Cold OnColumn Injection

This term denotes direct transfer of liquid sample into the column inlet, i.e. the sample is introduced to the column as a liquid rather than being evaporated from the syringe. Because the technique exploits solvent trapping, the column inlet must be kept cool, i.e. 10°C below the solvent boiling point (cf. 20°C below for splitless injection). In this way explosive evaporation of sample does not lead to its being flushed back into the cold injector where it might be lost completely or from where it might slowly drift back on to the column, leading to band broadening. The point of injection must, however, be positioned within the temperature control of the oven, usually 5-10 mm from the oven wall (a greater distance increases the chance of the needle being heated). The original design had the injector body only cooled. Later versions had the addition of secondary cooling so that during injection the section of column in the oven, and into which injection took place, could be cooled, thus increasing the range of temperatures over which the technique could be used. The injector body should be isolated from the hot insulating material of the oven top.

Injection is performed with a special syringe with a needle of o.d. 0.05 mm less than the column i.d. (so it does not plug the column and restrict carrier gas flow. The syringe is inserted into the column via a seal that prevents escape of carrier gas (column head pressure should be maintained). The carrier gas line to the injector should be through wide-bore tubing so that any slight leakage through the needle-seal does not affect the column head pressure. For borosilicate columns needle entry into the column is aided by chamfering the column inlet. This is not possible with fused silica because the column wall is too thin.

Injection speed depends on the injector. Better quantitative results are obtained by rapid injection, sending the sample well into the column to reduce the possibility of sample adhering to the needle and being removed when the syringe is withdrawn. Reproducible injection of 0.5-8 |L is possible. Smaller quantities are more difficult because they cannot be measured accurately with a 5 or 10 |L syringe and the speed at which the sample is ejected from a 0.5 or 1 |L syringe is insufficient to carry the sample well away from the syringe needle. If fast injection of these sample volumes is performed at oven temperatures near the solvent boiling point there are no problems with expanding clouds of solvent vapour being forced back past the syringe needle (with consequent sample loss). At higher temperatures it is essential that the injector is fitted with secondary cooling so that sample is ejected into a cool section of the column. If secondary cooling is not available, it might be necessary to inject slowly at or about the solvent boiling point so that the vapour formed on evaporation from the column wall (not from the syringe needle) is carried away as it is formed. Some loss on the needle usually accompanies this technique, but losses are less than if the sample were to be forced explosively back into the injector body. Losses might be reduced by increasing the carrier flow and/or leaving the syringe in the injector for a few seconds after injection, to promote evaporation of the more volatile materials. However, this technique will lead to discrimination of another type, especially if the syringe needle becomes warm. Typical speeds for slow injection of different volumes of pentane are: 0.125 |L, 0.5 s; 0.5 |L, 1 s; 2 |L, 5 s; 8 |L, 20 s. If injections are much slower than this the solvent vapour pressure might be insufficient for condensation and no solvent trapping will occur. For volumes less than 0.2 |L rapid injection can be performed without secondary cooling, as the amount of vapour produced is insufficient to cause the sample to be expelled backwards.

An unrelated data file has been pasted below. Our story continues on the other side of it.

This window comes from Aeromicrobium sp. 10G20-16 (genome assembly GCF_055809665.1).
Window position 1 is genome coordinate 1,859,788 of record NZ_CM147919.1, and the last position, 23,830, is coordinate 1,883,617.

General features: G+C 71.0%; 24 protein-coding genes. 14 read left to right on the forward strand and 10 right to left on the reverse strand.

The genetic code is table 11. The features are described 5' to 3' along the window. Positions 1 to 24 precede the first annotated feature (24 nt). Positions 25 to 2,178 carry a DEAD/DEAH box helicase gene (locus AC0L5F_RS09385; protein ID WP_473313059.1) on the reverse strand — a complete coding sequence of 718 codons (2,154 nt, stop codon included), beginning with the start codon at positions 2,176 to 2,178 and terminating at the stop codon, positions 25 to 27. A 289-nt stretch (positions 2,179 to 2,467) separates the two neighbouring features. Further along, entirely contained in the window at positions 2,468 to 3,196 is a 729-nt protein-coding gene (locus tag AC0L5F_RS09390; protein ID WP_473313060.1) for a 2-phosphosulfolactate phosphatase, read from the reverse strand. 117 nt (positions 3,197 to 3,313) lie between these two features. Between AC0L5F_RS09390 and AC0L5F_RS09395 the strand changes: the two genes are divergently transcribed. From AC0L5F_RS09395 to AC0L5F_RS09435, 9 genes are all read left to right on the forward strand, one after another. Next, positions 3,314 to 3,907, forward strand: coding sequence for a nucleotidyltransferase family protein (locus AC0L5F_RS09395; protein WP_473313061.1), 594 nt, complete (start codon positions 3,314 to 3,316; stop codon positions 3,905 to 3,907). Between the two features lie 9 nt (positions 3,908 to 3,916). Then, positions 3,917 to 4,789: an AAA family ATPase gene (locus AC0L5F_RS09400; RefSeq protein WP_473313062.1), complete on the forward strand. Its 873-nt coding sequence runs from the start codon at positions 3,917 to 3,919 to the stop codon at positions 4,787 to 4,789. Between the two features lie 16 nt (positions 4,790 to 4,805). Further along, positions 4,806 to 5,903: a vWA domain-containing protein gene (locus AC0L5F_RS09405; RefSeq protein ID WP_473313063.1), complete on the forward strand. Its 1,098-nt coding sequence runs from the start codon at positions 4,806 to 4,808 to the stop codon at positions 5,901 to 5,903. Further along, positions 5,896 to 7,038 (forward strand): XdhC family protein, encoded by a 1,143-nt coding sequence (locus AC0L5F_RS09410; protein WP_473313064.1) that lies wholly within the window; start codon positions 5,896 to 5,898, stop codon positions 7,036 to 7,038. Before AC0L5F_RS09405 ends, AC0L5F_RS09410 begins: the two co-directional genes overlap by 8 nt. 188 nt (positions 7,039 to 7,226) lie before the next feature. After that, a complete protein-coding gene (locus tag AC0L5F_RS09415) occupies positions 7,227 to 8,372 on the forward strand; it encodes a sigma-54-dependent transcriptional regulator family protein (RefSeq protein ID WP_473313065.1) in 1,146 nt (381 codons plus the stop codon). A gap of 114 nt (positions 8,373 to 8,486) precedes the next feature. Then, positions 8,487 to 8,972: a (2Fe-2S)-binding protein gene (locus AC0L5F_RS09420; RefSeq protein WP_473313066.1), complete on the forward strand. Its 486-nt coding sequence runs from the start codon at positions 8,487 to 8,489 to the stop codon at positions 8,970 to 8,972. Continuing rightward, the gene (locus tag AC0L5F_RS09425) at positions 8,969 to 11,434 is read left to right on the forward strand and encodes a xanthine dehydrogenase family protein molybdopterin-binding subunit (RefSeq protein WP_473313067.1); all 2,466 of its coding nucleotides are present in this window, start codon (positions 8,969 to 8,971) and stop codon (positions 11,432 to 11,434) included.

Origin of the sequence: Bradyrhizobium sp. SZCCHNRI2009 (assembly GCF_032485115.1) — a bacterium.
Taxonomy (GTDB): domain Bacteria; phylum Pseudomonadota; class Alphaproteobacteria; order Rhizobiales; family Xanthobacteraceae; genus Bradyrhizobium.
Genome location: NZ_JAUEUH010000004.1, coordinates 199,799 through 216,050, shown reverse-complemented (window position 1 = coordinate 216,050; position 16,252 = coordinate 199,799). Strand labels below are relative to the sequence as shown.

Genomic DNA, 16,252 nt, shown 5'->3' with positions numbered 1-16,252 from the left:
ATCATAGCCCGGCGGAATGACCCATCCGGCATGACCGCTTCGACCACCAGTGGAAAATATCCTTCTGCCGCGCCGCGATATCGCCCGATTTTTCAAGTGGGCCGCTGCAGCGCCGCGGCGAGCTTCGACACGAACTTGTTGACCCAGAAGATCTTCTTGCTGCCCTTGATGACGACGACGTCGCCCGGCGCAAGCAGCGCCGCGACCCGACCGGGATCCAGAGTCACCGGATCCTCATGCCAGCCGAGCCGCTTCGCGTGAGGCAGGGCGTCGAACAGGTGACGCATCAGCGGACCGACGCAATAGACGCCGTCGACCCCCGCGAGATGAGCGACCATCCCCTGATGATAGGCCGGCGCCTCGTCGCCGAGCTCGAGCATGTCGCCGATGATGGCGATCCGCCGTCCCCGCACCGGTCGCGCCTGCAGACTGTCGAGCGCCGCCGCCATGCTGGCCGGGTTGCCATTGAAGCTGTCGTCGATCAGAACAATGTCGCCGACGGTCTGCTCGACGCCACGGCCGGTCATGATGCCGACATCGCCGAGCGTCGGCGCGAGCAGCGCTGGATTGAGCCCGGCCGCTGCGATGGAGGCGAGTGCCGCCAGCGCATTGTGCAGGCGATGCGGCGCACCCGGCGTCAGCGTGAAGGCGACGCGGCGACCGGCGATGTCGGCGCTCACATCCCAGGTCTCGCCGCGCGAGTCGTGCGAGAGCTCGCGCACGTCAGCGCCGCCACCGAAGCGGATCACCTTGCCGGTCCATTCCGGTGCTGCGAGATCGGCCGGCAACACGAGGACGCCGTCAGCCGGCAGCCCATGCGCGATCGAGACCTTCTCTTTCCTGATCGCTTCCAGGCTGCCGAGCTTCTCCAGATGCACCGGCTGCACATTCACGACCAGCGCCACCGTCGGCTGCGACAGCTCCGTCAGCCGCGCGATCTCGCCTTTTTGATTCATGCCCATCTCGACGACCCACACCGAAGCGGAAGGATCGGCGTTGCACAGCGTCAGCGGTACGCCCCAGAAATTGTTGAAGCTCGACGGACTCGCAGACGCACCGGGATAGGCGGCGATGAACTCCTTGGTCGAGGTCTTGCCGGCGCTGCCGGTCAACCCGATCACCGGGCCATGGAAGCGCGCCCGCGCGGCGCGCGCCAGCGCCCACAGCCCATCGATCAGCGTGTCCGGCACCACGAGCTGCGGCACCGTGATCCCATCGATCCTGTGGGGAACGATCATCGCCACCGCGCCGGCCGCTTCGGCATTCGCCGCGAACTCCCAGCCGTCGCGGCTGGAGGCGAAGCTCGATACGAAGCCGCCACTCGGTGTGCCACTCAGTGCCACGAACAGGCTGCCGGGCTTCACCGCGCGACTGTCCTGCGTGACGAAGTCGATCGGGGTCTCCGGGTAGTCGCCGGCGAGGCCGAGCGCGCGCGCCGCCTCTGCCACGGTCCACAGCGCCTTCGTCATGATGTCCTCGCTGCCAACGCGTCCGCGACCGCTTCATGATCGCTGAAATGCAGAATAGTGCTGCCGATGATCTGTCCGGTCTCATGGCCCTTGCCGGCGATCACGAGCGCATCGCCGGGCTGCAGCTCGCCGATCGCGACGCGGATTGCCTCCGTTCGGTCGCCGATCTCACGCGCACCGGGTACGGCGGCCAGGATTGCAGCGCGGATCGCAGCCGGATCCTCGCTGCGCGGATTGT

In addition to cold trapping, which with on-col-umn injection is effective for injections as small as 0.1 |L (cf. 0.5-1 |L for splitless injection), cold-trapping can also be exploited. Because cold trapping is less effective than solvent trapping the difference between elution and injection temperatures should be 80-120°C if effects are to be comparable.

Solar Panel Basics

Solar Panel Basics

Global warming is a huge problem which will significantly affect every country in the world. Many people all over the world are trying to do whatever they can to help combat the effects of global warming. One of the ways that people can fight global warming is to reduce their dependence on non-renewable energy sources like oil and petroleum based products.

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